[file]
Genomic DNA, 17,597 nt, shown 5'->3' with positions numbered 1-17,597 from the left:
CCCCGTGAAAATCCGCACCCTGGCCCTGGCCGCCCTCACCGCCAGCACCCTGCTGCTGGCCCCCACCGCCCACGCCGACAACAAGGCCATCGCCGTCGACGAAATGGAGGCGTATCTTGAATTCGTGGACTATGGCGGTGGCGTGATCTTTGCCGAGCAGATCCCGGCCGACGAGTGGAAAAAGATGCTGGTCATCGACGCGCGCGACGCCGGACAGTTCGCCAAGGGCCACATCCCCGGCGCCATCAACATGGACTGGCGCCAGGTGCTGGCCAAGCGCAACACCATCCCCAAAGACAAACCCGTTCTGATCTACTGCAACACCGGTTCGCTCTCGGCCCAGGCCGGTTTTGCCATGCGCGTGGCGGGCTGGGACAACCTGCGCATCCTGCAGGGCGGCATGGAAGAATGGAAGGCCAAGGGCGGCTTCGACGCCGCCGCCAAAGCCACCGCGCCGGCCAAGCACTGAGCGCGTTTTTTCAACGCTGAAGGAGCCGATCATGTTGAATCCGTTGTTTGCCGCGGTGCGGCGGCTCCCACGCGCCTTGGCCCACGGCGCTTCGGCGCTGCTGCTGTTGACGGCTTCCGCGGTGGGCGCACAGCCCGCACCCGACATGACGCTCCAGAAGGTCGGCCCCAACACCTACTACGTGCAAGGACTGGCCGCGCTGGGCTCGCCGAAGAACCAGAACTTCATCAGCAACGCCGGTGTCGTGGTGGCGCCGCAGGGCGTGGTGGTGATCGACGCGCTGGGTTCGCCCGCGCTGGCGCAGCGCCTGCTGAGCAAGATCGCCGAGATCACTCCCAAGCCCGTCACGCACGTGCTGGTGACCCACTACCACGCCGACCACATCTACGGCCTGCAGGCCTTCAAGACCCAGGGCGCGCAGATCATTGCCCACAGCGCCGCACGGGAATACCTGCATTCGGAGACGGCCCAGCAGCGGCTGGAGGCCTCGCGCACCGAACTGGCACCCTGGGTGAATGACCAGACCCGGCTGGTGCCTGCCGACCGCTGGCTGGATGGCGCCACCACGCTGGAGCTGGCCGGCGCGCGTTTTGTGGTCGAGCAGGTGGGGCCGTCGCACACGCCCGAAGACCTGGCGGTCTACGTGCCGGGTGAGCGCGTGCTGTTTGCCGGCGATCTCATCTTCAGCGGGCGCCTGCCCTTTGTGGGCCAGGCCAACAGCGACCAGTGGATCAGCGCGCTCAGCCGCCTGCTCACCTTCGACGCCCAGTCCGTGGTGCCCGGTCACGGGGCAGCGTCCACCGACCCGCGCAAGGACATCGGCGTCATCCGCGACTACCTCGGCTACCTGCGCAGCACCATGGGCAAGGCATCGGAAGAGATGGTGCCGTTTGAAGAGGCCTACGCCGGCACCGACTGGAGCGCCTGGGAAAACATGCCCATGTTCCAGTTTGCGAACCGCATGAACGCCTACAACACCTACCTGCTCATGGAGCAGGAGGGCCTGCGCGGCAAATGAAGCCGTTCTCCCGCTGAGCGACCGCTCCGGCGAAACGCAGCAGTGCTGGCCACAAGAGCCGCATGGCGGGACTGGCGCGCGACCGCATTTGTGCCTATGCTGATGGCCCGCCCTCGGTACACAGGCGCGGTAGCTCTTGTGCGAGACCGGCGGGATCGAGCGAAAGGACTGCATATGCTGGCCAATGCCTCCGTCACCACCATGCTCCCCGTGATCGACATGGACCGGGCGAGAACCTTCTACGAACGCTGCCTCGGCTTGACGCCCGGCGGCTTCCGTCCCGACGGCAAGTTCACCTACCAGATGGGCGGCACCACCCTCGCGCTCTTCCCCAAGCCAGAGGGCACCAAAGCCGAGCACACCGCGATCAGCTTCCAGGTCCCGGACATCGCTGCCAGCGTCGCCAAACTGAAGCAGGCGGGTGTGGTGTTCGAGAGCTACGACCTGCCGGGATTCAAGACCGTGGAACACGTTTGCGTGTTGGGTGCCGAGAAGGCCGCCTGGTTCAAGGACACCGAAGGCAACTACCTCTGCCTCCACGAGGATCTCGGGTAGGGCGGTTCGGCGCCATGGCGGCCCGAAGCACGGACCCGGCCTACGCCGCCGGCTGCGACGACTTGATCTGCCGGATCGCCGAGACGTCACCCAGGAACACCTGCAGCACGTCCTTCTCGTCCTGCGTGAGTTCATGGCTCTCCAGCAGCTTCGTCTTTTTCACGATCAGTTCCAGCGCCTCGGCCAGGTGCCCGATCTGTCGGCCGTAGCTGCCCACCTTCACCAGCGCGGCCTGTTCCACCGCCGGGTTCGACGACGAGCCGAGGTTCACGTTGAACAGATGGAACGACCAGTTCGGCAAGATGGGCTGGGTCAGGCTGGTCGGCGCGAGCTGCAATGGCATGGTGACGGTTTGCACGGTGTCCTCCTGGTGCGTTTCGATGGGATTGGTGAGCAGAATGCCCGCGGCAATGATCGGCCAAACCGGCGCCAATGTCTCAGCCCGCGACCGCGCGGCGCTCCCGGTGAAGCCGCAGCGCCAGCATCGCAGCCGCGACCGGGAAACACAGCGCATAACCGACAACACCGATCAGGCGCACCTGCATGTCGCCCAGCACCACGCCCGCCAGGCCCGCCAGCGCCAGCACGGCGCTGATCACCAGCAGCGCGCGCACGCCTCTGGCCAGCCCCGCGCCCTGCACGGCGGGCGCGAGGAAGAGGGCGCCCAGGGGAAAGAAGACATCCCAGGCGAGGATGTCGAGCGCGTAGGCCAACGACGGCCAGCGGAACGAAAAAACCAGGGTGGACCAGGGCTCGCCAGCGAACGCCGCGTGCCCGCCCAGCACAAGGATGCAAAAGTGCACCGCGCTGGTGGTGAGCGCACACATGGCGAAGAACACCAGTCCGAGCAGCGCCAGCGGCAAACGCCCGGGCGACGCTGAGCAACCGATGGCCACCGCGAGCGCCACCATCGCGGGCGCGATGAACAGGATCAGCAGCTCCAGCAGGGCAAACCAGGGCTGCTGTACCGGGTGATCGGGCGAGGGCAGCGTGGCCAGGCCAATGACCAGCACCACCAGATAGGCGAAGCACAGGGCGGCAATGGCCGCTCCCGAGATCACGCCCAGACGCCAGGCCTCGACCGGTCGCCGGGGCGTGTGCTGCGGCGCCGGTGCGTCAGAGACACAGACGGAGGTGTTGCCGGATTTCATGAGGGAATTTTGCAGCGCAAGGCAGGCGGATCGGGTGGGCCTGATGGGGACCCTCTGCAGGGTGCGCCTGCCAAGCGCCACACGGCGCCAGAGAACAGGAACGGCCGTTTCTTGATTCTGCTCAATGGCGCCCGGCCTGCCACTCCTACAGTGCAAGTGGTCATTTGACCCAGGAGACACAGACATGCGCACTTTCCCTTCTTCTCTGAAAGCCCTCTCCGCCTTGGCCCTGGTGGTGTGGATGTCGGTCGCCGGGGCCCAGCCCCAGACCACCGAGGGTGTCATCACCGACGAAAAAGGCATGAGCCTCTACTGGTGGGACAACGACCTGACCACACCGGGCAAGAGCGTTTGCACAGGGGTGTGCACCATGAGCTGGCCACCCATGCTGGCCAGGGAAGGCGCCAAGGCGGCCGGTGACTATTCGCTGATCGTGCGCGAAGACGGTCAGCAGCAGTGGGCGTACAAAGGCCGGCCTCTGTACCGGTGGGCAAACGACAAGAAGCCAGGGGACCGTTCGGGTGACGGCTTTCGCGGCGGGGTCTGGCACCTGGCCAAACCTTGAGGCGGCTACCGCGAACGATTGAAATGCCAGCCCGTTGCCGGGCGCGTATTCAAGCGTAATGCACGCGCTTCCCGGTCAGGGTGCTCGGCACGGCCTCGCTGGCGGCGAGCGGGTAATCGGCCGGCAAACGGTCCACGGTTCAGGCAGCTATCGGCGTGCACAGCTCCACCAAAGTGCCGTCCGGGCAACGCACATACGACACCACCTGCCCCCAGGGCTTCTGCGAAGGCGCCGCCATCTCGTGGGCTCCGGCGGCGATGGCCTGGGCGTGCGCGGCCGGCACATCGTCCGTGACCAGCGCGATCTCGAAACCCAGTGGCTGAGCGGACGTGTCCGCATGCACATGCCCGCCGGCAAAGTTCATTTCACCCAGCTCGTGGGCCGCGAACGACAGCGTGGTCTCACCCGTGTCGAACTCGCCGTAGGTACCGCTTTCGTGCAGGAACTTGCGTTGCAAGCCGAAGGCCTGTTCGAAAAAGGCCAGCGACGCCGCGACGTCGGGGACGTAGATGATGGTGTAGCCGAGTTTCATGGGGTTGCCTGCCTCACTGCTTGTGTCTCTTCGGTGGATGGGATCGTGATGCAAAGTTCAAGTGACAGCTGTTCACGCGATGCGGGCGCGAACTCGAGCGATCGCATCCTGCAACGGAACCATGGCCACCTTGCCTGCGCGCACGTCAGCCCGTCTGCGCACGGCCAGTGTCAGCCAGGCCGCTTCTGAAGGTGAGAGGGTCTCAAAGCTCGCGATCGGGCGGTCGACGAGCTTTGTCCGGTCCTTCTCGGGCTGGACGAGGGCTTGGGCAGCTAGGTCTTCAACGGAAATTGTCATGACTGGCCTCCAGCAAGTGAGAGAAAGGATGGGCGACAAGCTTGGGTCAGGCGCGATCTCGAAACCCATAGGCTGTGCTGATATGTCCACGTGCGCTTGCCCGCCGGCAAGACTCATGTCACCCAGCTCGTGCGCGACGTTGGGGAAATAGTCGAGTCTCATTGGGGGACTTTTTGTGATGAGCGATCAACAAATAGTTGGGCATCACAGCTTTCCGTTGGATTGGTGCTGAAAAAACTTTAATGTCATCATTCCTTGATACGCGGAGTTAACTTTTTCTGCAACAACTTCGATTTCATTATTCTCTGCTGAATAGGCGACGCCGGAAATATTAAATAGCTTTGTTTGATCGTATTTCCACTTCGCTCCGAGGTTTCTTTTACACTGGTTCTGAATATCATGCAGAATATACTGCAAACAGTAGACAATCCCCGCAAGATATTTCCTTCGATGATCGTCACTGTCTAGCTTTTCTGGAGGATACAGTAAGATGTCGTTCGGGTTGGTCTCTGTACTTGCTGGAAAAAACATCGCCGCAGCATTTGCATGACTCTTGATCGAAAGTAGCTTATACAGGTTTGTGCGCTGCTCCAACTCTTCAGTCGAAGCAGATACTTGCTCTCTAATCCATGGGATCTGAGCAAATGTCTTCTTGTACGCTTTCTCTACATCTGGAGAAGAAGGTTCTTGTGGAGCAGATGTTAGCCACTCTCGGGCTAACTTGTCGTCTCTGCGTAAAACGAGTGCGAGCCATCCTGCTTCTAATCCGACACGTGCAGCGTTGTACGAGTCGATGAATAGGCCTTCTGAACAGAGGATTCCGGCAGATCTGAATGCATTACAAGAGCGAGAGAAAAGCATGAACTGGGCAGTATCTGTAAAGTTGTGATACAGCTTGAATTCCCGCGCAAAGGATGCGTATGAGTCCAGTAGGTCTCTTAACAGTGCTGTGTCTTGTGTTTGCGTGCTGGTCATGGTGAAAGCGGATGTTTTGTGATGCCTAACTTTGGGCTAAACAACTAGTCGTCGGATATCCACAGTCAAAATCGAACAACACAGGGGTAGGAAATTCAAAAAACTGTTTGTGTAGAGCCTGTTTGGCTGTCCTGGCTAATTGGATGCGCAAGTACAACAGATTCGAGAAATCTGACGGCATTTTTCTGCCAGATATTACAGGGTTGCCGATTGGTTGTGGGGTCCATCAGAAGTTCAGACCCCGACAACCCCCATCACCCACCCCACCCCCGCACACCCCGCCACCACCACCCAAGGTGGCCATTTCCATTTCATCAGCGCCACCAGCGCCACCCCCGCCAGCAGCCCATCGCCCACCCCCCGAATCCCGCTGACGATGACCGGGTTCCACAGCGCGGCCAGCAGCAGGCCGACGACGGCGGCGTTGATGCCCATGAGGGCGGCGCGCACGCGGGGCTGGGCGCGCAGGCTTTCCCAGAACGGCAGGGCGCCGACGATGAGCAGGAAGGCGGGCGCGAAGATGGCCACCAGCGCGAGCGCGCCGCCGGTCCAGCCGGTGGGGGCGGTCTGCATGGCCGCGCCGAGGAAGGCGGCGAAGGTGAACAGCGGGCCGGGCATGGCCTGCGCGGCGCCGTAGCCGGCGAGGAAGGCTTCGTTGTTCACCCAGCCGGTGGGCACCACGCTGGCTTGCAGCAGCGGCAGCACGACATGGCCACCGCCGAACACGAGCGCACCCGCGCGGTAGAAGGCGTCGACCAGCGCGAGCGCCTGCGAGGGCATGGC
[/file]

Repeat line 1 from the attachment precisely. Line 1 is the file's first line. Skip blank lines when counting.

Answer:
Genomic DNA, 17,597 nt, shown 5'->3' with positions numbered 1-17,597 from the left: